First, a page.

It took the Beatles four years to reach 10,000 hours.
It was 47 years ago today, February 7, 1964, that 3,000 screaming fans greeted the Beatles at New York’s Kennedy Airport. The band had just scored their first No. 1 U.S. hit with “I Want to Hold Your Hand.” But it took them four years and 10,000 hours of practice to master musical success. How many years would it take a businessperson to achieve a level of mastery required for effectively enacting shalom? Do the math.
In the early 60s, the Beatles seemed to come out of nowhere. Two days after arriving at JFK, the band electrified America on The Ed Sullivan Show. “Beatlemania” wasn’t a fluke, however. The Beatles’ success was largely the result of “The 10,000-Hour Rule.” Between 1960 and 1962, the Beatles played in a Hamburg, Germany club. “And what was so special about Hamburg?” Malcolm Gladwell asks in Outliers. Nothing. “It was the sheer amount of time the band was forced to play.”1 All told, the Beatles performed for 270 nights in just over 18 months. By the time they had their first flush of success in 1964, they had performed live an estimated 1,200 times—often for as long as eight hours per performance. By 1964, the Beatles had amassed 10,000 hours of practice.
“The emerging picture from such studies is that ten thousand hours of practice is required to achieve the level of mastery associated with being a world-class expert in anything,” writes neurologist Daniel Levitin.2 Anything includes everything, meaning it would take 10,000 hours of practicing shalom in order to be a world-class authority or expert in enacting shalom. How many months or years would it take a modern businessperson in the church to achieve such a level of mastery? Do the math.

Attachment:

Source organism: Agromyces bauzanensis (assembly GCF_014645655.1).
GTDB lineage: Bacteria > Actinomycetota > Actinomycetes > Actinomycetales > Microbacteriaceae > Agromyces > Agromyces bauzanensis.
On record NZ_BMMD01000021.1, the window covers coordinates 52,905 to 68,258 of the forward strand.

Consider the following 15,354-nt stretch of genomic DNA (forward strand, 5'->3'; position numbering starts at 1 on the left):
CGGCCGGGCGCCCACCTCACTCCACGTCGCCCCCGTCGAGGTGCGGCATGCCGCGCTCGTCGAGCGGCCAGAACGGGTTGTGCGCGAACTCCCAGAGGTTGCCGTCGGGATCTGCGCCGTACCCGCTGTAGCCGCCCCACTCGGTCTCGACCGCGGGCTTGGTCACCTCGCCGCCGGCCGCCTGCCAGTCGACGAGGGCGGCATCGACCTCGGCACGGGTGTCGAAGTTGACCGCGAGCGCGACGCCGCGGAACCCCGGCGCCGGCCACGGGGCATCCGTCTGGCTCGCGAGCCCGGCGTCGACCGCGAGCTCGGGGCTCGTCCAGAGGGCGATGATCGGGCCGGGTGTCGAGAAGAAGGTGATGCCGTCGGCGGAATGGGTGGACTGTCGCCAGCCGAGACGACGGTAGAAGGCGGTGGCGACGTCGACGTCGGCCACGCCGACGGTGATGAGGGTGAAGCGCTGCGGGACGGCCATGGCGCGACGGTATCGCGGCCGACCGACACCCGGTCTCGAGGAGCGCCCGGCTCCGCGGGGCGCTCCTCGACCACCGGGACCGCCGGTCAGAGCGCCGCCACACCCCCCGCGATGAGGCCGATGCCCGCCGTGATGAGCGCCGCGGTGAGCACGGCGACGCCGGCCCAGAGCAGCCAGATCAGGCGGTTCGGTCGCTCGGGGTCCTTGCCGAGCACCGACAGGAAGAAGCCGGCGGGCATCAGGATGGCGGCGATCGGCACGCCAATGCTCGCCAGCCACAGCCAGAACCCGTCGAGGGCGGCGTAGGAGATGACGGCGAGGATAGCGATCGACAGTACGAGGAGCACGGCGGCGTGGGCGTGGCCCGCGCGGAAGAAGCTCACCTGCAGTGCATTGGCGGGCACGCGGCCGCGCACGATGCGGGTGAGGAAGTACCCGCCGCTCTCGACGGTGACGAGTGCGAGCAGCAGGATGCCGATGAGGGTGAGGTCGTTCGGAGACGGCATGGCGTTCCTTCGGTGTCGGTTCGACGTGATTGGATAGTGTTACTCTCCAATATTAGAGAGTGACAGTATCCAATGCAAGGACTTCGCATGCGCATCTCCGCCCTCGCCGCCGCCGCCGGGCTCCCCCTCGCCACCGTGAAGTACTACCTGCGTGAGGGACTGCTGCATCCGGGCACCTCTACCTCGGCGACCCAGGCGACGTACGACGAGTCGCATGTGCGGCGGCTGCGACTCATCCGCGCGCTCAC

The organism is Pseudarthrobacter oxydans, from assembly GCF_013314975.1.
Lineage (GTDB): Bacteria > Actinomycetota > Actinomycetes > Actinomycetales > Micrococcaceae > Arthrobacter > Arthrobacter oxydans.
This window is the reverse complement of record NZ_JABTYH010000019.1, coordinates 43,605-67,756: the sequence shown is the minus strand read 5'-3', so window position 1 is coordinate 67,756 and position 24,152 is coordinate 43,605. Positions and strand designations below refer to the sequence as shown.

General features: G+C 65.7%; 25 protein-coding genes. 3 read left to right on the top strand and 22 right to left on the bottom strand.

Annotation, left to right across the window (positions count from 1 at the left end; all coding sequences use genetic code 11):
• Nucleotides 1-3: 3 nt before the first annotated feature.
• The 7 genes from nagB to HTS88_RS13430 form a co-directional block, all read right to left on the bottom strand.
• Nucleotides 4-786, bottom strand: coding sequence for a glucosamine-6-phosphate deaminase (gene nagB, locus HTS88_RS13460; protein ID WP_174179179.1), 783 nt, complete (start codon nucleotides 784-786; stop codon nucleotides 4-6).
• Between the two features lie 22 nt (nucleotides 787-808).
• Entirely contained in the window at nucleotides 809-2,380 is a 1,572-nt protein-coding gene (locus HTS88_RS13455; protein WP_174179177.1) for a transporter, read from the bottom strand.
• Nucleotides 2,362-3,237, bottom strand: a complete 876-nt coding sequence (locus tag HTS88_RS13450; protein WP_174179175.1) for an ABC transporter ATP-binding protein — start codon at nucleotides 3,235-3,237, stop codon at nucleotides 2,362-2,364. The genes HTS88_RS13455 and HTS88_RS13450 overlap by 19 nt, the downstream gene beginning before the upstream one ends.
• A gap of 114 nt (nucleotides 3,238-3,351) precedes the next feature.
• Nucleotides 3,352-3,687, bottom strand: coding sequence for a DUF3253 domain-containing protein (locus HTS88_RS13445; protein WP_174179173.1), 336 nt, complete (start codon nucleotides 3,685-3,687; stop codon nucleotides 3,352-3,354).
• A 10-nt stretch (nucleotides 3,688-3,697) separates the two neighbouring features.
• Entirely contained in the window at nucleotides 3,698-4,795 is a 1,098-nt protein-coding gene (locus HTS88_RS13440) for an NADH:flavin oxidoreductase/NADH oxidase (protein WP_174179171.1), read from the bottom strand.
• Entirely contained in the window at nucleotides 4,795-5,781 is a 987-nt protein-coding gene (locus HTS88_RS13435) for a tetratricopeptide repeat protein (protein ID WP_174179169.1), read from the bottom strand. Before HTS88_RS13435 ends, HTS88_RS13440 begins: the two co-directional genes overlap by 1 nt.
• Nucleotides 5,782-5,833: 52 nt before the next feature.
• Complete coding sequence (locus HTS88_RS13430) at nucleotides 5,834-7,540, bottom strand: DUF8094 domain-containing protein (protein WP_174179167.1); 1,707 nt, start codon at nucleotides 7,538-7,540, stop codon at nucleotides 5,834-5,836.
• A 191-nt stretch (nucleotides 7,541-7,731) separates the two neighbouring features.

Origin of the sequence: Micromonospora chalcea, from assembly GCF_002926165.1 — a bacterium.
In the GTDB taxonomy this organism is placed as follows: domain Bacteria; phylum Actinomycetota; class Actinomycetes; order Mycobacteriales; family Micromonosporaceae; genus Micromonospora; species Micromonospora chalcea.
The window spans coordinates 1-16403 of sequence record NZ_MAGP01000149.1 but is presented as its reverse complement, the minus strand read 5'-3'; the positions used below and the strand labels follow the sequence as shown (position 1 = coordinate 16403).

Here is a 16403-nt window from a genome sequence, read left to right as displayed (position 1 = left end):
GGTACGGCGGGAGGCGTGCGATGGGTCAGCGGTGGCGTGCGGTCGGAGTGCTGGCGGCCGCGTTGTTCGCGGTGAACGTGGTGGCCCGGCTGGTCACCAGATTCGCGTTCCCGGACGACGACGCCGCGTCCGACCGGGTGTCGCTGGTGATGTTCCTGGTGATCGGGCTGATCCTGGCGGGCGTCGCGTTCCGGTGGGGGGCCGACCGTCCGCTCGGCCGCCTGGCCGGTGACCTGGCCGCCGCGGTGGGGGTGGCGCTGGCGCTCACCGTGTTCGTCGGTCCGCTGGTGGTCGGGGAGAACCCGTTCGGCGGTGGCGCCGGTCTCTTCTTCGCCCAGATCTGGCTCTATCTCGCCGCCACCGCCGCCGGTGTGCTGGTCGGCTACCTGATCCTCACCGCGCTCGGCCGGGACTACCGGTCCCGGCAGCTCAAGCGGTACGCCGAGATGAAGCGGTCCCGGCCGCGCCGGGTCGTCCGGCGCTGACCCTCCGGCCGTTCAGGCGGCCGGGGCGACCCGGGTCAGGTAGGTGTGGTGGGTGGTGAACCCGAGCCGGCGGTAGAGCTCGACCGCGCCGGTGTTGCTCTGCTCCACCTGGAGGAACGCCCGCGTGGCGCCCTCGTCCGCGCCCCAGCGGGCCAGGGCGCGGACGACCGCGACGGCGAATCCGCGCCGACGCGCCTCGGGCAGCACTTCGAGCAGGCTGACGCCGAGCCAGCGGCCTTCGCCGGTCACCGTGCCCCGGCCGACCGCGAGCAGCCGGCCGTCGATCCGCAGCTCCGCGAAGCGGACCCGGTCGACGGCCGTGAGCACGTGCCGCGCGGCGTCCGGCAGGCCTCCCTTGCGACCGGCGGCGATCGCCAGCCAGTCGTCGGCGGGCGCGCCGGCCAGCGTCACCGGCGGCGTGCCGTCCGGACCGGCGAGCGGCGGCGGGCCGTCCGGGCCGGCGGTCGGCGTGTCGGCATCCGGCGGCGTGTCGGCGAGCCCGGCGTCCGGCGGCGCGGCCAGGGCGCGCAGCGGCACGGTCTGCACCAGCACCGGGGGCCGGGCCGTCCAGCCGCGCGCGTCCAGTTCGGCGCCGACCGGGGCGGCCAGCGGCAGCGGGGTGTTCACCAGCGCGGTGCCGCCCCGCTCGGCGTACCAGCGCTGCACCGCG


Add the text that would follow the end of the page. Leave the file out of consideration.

Many faith communities seek to assist businesspeople in the marketplace by promoting programs that are curriculum-based and teach “faith and work” principles. But according to professors Vijay Govindarajan and Chris Trimble of the Tuck School of Business at Dartmouth College, curriculum-driven programs teaching principles are not effective (Congress, for example, is, in principle, committed to civility and bipartisanship). Govindarajan and Trimble are the authors of The Other Side of Innovation: Solving the Execution Challenge. They say real life problems are, by nature, unpredictable and uncertain. Curriculum-driven approaches on the other hands are static and don’t capture how reality—as well as problems—actually work.3 Programs teaching principles don’t practice solving any actual problems, so mastery is not achieved. The Beatles, for example, didn’t achieve music mastery by studying sheet music.
A second approach is to encourage active involvement in the church, usually in corporate worship and small groups. Even if a church has the kinds of “thick” liturgies that previous generations practiced to achieve mastery in shalom (the Eucharist, the weekly reading of the Great Commandment, the Apostles Creed, Confession, a shalom greeting, kneeling, and the sermon), it would take over a century to amass 10,000 hours. Do the math. Church is 90 minutes a week and the average small group meets for two hours every other week. We know actual churchgoing is only half the professed rate, however.4 The average committed Christian attends church 26 times a year and makes it to a small group about 20 times annually. Do the math. It comes to roughly 80 hours of practice annually. At that rate, it would take 125 years to achieve the level of mastery required for effectively enacting shalom.